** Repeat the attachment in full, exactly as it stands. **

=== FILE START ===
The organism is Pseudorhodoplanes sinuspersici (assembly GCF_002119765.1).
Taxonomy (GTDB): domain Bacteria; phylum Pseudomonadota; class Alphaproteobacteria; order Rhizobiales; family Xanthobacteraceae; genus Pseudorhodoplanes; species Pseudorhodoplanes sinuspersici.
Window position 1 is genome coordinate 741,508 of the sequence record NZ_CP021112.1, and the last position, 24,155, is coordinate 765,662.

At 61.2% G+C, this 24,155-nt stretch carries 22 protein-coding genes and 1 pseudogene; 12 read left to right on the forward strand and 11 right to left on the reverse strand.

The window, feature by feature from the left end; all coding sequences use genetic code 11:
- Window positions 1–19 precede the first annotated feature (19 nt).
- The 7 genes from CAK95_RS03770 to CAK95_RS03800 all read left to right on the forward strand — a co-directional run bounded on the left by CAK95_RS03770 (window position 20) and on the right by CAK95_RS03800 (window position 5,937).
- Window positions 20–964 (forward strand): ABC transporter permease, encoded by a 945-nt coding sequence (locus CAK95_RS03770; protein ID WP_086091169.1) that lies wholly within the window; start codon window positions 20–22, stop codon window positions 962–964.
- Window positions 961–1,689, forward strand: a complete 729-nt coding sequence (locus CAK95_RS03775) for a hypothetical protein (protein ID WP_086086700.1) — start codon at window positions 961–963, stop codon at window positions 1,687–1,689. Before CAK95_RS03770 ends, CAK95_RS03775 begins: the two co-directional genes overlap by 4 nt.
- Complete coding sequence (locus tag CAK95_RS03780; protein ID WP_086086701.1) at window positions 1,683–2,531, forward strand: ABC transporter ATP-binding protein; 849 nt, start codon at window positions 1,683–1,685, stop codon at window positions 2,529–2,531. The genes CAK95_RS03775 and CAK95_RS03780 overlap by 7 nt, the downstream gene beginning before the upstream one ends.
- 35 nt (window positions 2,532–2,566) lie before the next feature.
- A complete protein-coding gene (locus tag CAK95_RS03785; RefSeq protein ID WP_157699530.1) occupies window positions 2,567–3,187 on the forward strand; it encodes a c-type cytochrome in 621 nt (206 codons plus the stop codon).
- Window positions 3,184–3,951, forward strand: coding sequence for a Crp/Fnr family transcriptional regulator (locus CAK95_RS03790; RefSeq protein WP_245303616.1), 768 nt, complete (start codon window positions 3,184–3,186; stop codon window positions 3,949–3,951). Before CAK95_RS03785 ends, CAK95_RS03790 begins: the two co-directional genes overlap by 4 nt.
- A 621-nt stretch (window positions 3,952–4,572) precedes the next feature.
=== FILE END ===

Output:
The organism is Pseudorhodoplanes sinuspersici (assembly GCF_002119765.1).
Taxonomy (GTDB): domain Bacteria; phylum Pseudomonadota; class Alphaproteobacteria; order Rhizobiales; family Xanthobacteraceae; genus Pseudorhodoplanes; species Pseudorhodoplanes sinuspersici.
Window position 1 is genome coordinate 741,508 of the sequence record NZ_CP021112.1, and the last position, 24,155, is coordinate 765,662.

At 61.2% G+C, this 24,155-nt stretch carries 22 protein-coding genes and 1 pseudogene; 12 read left to right on the forward strand and 11 right to left on the reverse strand.

The window, feature by feature from the left end; all coding sequences use genetic code 11:
- Window positions 1–19 precede the first annotated feature (19 nt).
- The 7 genes from CAK95_RS03770 to CAK95_RS03800 all read left to right on the forward strand — a co-directional run bounded on the left by CAK95_RS03770 (window position 20) and on the right by CAK95_RS03800 (window position 5,937).
- Window positions 20–964 (forward strand): ABC transporter permease, encoded by a 945-nt coding sequence (locus CAK95_RS03770; protein ID WP_086091169.1) that lies wholly within the window; start codon window positions 20–22, stop codon window positions 962–964.
- Window positions 961–1,689, forward strand: a complete 729-nt coding sequence (locus CAK95_RS03775) for a hypothetical protein (protein ID WP_086086700.1) — start codon at window positions 961–963, stop codon at window positions 1,687–1,689. Before CAK95_RS03770 ends, CAK95_RS03775 begins: the two co-directional genes overlap by 4 nt.
- Complete coding sequence (locus tag CAK95_RS03780; protein ID WP_086086701.1) at window positions 1,683–2,531, forward strand: ABC transporter ATP-binding protein; 849 nt, start codon at window positions 1,683–1,685, stop codon at window positions 2,529–2,531. The genes CAK95_RS03775 and CAK95_RS03780 overlap by 7 nt, the downstream gene beginning before the upstream one ends.
- 35 nt (window positions 2,532–2,566) lie before the next feature.
- A complete protein-coding gene (locus tag CAK95_RS03785; RefSeq protein ID WP_157699530.1) occupies window positions 2,567–3,187 on the forward strand; it encodes a c-type cytochrome in 621 nt (206 codons plus the stop codon).
- Window positions 3,184–3,951, forward strand: coding sequence for a Crp/Fnr family transcriptional regulator (locus CAK95_RS03790; RefSeq protein WP_245303616.1), 768 nt, complete (start codon window positions 3,184–3,186; stop codon window positions 3,949–3,951). Before CAK95_RS03785 ends, CAK95_RS03790 begins: the two co-directional genes overlap by 4 nt.
- A 621-nt stretch (window positions 3,952–4,572) precedes the next feature.